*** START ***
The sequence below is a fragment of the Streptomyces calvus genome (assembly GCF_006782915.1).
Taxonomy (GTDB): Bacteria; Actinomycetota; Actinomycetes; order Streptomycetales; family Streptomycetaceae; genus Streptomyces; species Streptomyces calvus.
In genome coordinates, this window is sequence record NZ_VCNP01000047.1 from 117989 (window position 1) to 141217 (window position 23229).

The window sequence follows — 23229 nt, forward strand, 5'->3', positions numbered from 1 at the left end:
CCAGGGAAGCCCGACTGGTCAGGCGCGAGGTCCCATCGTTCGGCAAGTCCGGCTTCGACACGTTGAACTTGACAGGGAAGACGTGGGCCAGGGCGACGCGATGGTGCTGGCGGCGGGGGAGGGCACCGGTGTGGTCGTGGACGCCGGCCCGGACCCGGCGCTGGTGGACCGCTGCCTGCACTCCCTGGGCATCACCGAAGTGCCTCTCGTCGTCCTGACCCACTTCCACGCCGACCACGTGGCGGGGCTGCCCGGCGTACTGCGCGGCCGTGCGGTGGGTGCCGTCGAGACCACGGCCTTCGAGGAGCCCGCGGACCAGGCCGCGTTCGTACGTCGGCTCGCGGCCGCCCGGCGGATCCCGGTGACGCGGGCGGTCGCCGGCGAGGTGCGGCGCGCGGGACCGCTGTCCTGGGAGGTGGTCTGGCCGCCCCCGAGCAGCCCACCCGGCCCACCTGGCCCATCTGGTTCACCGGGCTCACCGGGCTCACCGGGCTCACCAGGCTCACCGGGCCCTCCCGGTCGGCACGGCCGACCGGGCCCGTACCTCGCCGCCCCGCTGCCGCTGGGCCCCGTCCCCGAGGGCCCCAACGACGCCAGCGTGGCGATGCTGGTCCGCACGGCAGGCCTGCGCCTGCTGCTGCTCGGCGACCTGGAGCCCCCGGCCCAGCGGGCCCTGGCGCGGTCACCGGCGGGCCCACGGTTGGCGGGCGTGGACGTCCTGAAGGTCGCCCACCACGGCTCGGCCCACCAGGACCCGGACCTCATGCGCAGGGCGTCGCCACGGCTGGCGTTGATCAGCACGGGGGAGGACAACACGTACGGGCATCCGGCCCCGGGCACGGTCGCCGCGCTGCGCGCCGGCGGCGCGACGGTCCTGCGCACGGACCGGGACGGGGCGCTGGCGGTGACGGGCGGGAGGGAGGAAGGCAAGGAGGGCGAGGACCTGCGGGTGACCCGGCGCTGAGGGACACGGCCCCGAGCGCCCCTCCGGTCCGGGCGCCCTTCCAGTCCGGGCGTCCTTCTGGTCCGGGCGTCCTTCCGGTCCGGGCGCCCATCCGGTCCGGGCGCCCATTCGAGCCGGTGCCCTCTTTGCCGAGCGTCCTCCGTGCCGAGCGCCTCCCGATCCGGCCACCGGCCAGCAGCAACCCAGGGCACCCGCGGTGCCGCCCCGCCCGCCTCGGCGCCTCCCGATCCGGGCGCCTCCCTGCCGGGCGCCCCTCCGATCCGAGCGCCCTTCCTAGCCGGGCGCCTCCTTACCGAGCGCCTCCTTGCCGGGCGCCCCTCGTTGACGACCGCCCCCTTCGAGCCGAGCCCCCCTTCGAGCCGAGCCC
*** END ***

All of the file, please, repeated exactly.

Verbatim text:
The sequence below is a fragment of the Streptomyces calvus genome (assembly GCF_006782915.1).
Taxonomy (GTDB): Bacteria; Actinomycetota; Actinomycetes; order Streptomycetales; family Streptomycetaceae; genus Streptomyces; species Streptomyces calvus.
In genome coordinates, this window is sequence record NZ_VCNP01000047.1 from 117989 (window position 1) to 141217 (window position 23229).

The window sequence follows — 23229 nt, forward strand, 5'->3', positions numbered from 1 at the left end:
CCAGGGAAGCCCGACTGGTCAGGCGCGAGGTCCCATCGTTCGGCAAGTCCGGCTTCGACACGTTGAACTTGACAGGGAAGACGTGGGCCAGGGCGACGCGATGGTGCTGGCGGCGGGGGAGGGCACCGGTGTGGTCGTGGACGCCGGCCCGGACCCGGCGCTGGTGGACCGCTGCCTGCACTCCCTGGGCATCACCGAAGTGCCTCTCGTCGTCCTGACCCACTTCCACGCCGACCACGTGGCGGGGCTGCCCGGCGTACTGCGCGGCCGTGCGGTGGGTGCCGTCGAGACCACGGCCTTCGAGGAGCCCGCGGACCAGGCCGCGTTCGTACGTCGGCTCGCGGCCGCCCGGCGGATCCCGGTGACGCGGGCGGTCGCCGGCGAGGTGCGGCGCGCGGGACCGCTGTCCTGGGAGGTGGTCTGGCCGCCCCCGAGCAGCCCACCCGGCCCACCTGGCCCATCTGGTTCACCGGGCTCACCGGGCTCACCGGGCTCACCAGGCTCACCGGGCCCTCCCGGTCGGCACGGCCGACCGGGCCCGTACCTCGCCGCCCCGCTGCCGCTGGGCCCCGTCCCCGAGGGCCCCAACGACGCCAGCGTGGCGATGCTGGTCCGCACGGCAGGCCTGCGCCTGCTGCTGCTCGGCGACCTGGAGCCCCCGGCCCAGCGGGCCCTGGCGCGGTCACCGGCGGGCCCACGGTTGGCGGGCGTGGACGTCCTGAAGGTCGCCCACCACGGCTCGGCCCACCAGGACCCGGACCTCATGCGCAGGGCGTCGCCACGGCTGGCGTTGATCAGCACGGGGGAGGACAACACGTACGGGCATCCGGCCCCGGGCACGGTCGCCGCGCTGCGCGCCGGCGGCGCGACGGTCCTGCGCACGGACCGGGACGGGGCGCTGGCGGTGACGGGCGGGAGGGAGGAAGGCAAGGAGGGCGAGGACCTGCGGGTGACCCGGCGCTGAGGGACACGGCCCCGAGCGCCCCTCCGGTCCGGGCGCCCTTCCAGTCCGGGCGTCCTTCTGGTCCGGGCGTCCTTCCGGTCCGGGCGCCCATCCGGTCCGGGCGCCCATTCGAGCCGGTGCCCTCTTTGCCGAGCGTCCTCCGTGCCGAGCGCCTCCCGATCCGGCCACCGGCCAGCAGCAACCCAGGGCACCCGCGGTGCCGCCCCGCCCGCCTCGGCGCCTCCCGATCCGGGCGCCTCCCTGCCGGGCGCCCCTCCGATCCGAGCGCCCTTCCTAGCCGGGCGCCTCCTTACCGAGCGCCTCCTTGCCGGGCGCCCCTCGTTGACGACCGCCCCCTTCGAGCCGAGCCCCCCTTCGAGCCGAGCCC